The Transit Elevated Bus straddles two lanes of traffic and runs on electricity, saving time, space and pollution.
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The complexities of public transport allow for a myriad of improvements, from changing energy sources to sustainable alternatives, to radical designs like Sweden’s underwater floating tunnels. China’s latest transit development uses design to increase efficiency. Financed by Huaying Kailai, a Beijing-based peer-to-peer lending platform, the Transit Elevated Bus (TEB) could help end China’s famous gridlock.
Running on electricity along rails placed next to the road, the two meter high bus straddles two lanes of traffic. Much excitement was generated when the bus completed its first test drive in Qinhuangdao. Since then, however, the bus and its management company have come under substantial scrutiny and criticism. Structural concerns have been raised about the vehicle’s weight bearing and cornering abilities, as well as the strength of its battery. Financial concerns center around the validity of the largest investor’s claims to have funding and contracts in place.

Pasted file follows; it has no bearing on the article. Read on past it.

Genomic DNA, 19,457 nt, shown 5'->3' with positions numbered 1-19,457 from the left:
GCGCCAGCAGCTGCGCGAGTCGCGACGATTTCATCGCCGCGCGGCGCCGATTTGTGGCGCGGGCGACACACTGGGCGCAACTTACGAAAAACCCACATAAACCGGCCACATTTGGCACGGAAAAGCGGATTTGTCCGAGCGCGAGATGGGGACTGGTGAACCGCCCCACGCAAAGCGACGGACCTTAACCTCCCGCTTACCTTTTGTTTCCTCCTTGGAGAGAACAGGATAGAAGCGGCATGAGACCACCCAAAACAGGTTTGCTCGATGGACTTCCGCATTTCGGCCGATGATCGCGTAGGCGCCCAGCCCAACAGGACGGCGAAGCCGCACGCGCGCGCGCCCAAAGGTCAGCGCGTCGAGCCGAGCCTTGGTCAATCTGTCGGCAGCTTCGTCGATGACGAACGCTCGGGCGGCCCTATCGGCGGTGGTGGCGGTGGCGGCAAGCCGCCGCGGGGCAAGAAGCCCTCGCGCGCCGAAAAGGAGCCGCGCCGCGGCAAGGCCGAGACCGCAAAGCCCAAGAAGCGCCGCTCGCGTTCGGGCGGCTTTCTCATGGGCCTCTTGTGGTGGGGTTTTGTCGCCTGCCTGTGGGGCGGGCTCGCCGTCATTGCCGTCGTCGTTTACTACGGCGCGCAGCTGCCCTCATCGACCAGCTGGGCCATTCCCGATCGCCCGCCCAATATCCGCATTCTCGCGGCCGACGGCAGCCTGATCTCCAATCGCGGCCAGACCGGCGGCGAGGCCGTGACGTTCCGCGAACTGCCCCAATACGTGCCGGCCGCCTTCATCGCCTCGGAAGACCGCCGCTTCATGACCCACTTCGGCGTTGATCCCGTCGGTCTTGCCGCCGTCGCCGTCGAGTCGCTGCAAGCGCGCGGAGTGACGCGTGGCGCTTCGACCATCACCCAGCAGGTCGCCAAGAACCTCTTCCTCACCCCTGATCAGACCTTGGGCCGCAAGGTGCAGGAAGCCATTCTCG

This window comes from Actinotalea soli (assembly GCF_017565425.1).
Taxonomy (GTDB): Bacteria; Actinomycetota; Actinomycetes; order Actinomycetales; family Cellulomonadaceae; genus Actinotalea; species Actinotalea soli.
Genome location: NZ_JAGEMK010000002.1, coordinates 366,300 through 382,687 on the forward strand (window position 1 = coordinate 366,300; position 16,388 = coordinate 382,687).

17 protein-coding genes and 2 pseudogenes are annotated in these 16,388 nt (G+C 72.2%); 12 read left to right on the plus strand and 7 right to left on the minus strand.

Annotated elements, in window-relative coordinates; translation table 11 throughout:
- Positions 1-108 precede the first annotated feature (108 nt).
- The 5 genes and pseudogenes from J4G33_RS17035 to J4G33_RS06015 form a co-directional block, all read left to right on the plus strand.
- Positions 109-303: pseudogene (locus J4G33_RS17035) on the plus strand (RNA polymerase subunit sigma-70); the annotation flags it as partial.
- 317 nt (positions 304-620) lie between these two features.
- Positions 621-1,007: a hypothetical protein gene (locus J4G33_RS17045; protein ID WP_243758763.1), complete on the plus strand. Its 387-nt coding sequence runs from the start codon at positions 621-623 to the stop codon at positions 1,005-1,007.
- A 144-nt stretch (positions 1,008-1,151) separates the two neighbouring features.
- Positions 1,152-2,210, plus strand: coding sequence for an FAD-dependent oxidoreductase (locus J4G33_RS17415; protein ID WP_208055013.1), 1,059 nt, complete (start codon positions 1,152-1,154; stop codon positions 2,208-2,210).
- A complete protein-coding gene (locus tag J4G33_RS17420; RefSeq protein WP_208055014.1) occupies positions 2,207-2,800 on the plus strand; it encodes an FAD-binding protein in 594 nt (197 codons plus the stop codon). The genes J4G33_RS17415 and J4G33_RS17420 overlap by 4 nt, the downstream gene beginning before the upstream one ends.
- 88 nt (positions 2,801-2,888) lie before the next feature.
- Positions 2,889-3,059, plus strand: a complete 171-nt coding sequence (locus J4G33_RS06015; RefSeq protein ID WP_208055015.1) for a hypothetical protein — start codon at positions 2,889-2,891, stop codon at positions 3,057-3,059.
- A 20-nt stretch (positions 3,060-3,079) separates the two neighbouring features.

Whether or not this project goes ahead, what other public transport designs could come from the spark of this idea?
UPDATE: Since publication, it has been revealed the Qinhuangdao test drive was a publicity stunt, and there is no intention to take the project forward.